How Resonator Guitars Work and Sound So Cool
Resonator guitars are the literal bright shiny objects of the six-string world. Once you’ve heard and seen one, it’s hard to not be mesmerized by the sizzling, crisp ring of its tone or the look of that metal pie plate in the middle of the body that all of that sound comes from.
Resonators have been a favorite instrument of blues players from Son House to Joe Bonamassa, but they’re also a staple a bluegrass, where they’re typically square necked models played flat, much like a steel guitar. Resonators have also made indelible contributions to country music classics, like Johnny Cash’s “Southwind.” And they provide one of roots music’s coolest ways to add a distinctive sonic flair to an arrangement without plugging in — although today plugging in a resonator is always an option.
The distinctive sound of a resonator guitar, sometimes called a resophonic guitar, is derived from the spun metal cone or cones under the instruments’ round faceplates, which serve both a protective and decorative function. The wooden or all-metal body of the guitar itself certainly plays a role in generating that tone and in sustaining notes, but not anywhere near as significantly as in conventional acoustic guitars, where the top of the body is the instrument’s essential tone-generating component.
Like most good inventions, the resonator addressed a specific need — for guitar players to be heard in loud, multi-piece ensembles or in noisy locations like juke joints and house parties. This was well before plugging in was an option, in the mid-1920s. That’s when the National company first began mass producing these singing beauties, which took particularly well to the slide playing of such Delta greats as Son House and Bukka White.
Initially resonator guitars were built as lap steels, to capitalize on the Hawaiian music craze of the mid-1920s. Those Hawaiian-style guitars led directly to the square neck resonator six-string that’s most common in bluegrass and country music, with the Gibson Hound Dog Squareneck being a good contemporary example.
Quickly, however, the most commonly used resonators became round-neck models, early ancestors of contemporary resonators like the Gibson Hound Dog Deluxe. They were either wood bodied and necked, to produce a warmer tone, or all steel except for the neck, to cut through rooms with the authority of a switchblade. And their round necks made them easy to play for musicians who’d learned on conventional acoustic guitars. The blues musicians who embraced these guitars are primarily responsible for the continued popularity of resonators today.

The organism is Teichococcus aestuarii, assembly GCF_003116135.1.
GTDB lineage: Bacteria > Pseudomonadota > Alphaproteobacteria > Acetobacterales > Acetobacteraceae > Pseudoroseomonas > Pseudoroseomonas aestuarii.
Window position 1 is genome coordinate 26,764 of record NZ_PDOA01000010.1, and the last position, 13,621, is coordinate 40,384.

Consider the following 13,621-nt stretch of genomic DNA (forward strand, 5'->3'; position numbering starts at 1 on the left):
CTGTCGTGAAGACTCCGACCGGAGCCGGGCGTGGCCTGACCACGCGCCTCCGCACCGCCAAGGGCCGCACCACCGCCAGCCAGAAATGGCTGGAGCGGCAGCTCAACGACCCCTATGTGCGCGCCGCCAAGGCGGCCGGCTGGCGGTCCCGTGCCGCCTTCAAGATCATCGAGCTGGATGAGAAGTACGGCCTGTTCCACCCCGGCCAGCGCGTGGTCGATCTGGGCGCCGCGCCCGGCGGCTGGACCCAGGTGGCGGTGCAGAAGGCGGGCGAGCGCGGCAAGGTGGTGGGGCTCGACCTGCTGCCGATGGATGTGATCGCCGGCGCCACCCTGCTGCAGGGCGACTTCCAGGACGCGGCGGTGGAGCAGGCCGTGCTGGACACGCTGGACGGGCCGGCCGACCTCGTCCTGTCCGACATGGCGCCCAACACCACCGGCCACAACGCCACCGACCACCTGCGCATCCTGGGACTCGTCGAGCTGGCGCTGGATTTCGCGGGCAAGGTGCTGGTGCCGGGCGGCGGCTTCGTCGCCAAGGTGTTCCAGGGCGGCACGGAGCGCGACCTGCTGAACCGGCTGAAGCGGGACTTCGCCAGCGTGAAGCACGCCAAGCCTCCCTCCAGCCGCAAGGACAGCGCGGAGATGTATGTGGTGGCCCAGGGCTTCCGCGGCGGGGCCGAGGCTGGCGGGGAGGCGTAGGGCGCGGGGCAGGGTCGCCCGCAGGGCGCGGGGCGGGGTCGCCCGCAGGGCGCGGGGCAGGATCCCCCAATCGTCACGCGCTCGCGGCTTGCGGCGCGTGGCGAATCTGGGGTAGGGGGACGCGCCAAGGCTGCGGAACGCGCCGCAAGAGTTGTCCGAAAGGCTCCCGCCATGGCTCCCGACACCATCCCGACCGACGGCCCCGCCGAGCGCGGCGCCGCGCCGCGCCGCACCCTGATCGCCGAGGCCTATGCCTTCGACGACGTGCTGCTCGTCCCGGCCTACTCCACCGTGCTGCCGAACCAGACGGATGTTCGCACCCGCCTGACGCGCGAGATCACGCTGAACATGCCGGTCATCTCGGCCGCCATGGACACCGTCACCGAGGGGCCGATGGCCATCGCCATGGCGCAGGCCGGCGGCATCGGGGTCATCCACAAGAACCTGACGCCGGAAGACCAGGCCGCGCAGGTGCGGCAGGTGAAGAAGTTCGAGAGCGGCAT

The magic of resonators lies in metal’s ability to resonate hotter than a wooden guitar top. The trick is in translating the energy of picking and strumming into the instrument’s resonating frequencies, and the keys to that are cones and biscuits (yum!) and bridges.
When you see Delta bluesman Son House playing his classic “Death Letter” — which has been covered by the White Stripes, Gov’t Mule and a host of others — on YouTube, he’s frailing away at a resonator guitar with a tricone design. The tricone resonator was the brainchild of John Dopyera, a Slovakian immigrant and son of a violin-maker whose surname led to the term “Dobro,” which was initially a brand of resonator guitar and now is often used as a generic tag for the instruments. He attached three metal cones facing downward into the guitar’s body to the undercarriage of a T-shaped bridge. This allowed the energy of the strings of the guitar being struck to be distributed evenly among the three cones before being projected into the body. The result then emerges through the sound holes in the top of the guitar. Tricone models are the most high-pitched, brittle and ringing instruments in the resonator family.
The so-called “biscuit” resonator relies on a single cone, and the biscuit — which is mounted to the base of that inverted cone – translates the energy of picking and strumming from the bridge to the biscuit to the cone. The tone produced is more even-tempered and lower than that of tri-cone models, and single cone resonators are typically less costly as well.
The other popular resonator style relies on the spider bridge, which actually looks more like a fat-threaded web than an arachnid. Dopyera also invented this bridge and resonating system. In guitars equipped with spider bridges the single resonator cone actually faces up and the bridge is suspended over the cone by the webbing. That makes the resonator cone act more like a direct speaker, and makes spider-bridged resonators the loudest.